What to Know
- Ryan Burke got 3 months house arrest after pleading guilty to 4 counts of hazing and 5 alcohol violations in relation to Tim Piazza's death.
- More than 20 members of the now-closed Beta Theta Pi fraternity face criminal charges over the February 2017 death of Tim Piazza.
- Burke was the rush chairman and in charge of recruiting new members.
A Penn State University fraternity member who plied a pledge with vodka the night he was fatally injured in a series of falls avoided jail time on Tuesday when a judge sentenced him to three months of house arrest.
Ryan Burke, the first frat brother sentenced in the case, apologized to the parents of Tim Piazza, who died in February 2017 after a night of drinking and hazing in the Beta Theta Pi house.
Burke said he was "truly sorry" and accepted responsibility for his role in the events that led to Piazza's death from severe head and abdominal injuries he suffered the night he accepted a pledge bid.
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Judge Brian Marshall also gave Burke 27 months of probation, fined him more than $3,000 and ordered him to perform 100 hours of community service.
"The court was shocked by what happened that night," Marshall said, adding he was "mindful that there were many involved."
Burke, 21, of Scranton, had pleaded guilty to four counts of hazing and five alcohol violations. More than two dozen other members of the now-closed Beta Theta Pi fraternity still face charges. A hearing for some is planned for next month, and a trial for others is set for February.
The attorney for the Piazza family, Thomas Kline, called the first sentence "an important step on the long road to justice" for the Piazzas, noting it included the "loss of freedom of a admitted perpetrator of the crime."
Burke's attorney, Philip Masorti, said he thought the judge's decision was fair.
"This was an accident that nobody wanted to happen," he told the judge. "It led to a tragic death."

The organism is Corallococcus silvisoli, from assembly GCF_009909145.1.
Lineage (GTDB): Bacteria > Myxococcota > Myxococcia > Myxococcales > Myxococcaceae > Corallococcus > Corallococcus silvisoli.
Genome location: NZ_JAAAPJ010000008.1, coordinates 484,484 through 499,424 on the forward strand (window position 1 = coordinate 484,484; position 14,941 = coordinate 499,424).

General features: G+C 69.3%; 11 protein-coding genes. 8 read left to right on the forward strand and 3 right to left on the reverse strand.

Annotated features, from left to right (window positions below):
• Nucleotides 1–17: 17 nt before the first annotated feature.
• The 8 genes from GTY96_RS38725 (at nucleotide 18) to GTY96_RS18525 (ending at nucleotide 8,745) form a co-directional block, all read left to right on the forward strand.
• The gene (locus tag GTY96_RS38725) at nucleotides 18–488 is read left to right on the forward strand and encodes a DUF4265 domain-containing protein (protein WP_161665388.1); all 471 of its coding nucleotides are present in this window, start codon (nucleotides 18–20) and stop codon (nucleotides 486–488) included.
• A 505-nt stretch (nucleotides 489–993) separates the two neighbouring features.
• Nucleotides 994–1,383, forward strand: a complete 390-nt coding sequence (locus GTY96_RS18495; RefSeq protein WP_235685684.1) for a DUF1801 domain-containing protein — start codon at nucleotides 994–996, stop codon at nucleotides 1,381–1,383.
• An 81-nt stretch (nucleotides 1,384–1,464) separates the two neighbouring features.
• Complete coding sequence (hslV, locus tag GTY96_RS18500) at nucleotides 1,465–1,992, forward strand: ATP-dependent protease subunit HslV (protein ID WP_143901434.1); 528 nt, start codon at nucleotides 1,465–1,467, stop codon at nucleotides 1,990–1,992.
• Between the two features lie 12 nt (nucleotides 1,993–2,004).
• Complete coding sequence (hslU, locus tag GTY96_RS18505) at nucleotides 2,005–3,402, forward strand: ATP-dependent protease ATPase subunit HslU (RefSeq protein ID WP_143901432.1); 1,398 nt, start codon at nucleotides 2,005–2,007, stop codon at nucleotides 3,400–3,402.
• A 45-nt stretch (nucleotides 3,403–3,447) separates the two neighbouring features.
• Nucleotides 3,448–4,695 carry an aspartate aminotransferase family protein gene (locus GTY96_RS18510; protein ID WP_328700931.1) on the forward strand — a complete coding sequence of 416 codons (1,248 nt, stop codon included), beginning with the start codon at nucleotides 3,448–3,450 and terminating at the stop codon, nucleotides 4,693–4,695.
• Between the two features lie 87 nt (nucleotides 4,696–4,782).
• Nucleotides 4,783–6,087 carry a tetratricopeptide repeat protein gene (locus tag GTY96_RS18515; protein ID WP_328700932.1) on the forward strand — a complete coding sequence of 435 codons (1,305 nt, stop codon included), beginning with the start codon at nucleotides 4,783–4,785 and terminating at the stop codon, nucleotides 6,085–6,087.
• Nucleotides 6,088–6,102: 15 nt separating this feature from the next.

Prosecutor Brian Zarallo with the attorney general's office said Burke played a key role in what occurred, heading up the fraternity's effort to recruit members and physically leading them into a drinking station gantlet that began a night of heavy drinking captured on the building's elaborate video security system.
Piazza "didn't know what was waiting for him," that night, Zarallo said. "The defendant did. The defendant knew exactly what was waiting for him."
He played a videotape in which a ball cap-wearing Burke could be identified plying pledges with a bottle of 80-proof vodka, and said Burke seemed nonchalant about Piazza's medical condition after he endured a bad fall down the basement steps.
Burke "can't be bothered" and left Piazza for others to deal with him, Zarallo said, describing his actions as callous.
"This is a big joke to these people," Zarallo said, telling the judge that five pledges vomited that night and one other injured an ankle.
Piazza's parents, who have become anti-hazing advocates, recounted the horror of being summoned to the hospital to find their son with a range of visible and very severe injuries, not far from the death that would soon follow.
"All he was trying to do was join an organization and make new friends," said his father, Jim Piazza, of Lebanon, New Jersey.
Jim Piazza credited Burke for pleading guilty, but noted that occurred after a judge ruled there was sufficient evidence to send the case to county court for trial.
"This group of fraternity brothers was playing Russian roulette with the pledges," he told Marshall. "Tim just happened to catch a bullet."
Masorti disputed that his client acted callously and said Tim Piazza made free choices — to attend the event, to go through the gantlet and to drink. He focused on events that occurred after Burke had left, when members found Piazza unconscious beneath a makeshift basement bar the next morning and waited 40 minutes to summon help.
"Tim Piazza got drunk, that's a fact. He fell down the steps, that's a fact. He was not properly cared for, and he died from his injuries from a fall," Masorti said.
When Burke was first charged in November, he also was accused of involuntary manslaughter, aggravated assault, simple assault and reckless endangerment, but the attorney general's office dropped the most serious charges in April and a district judge subsequently dismissed some other counts.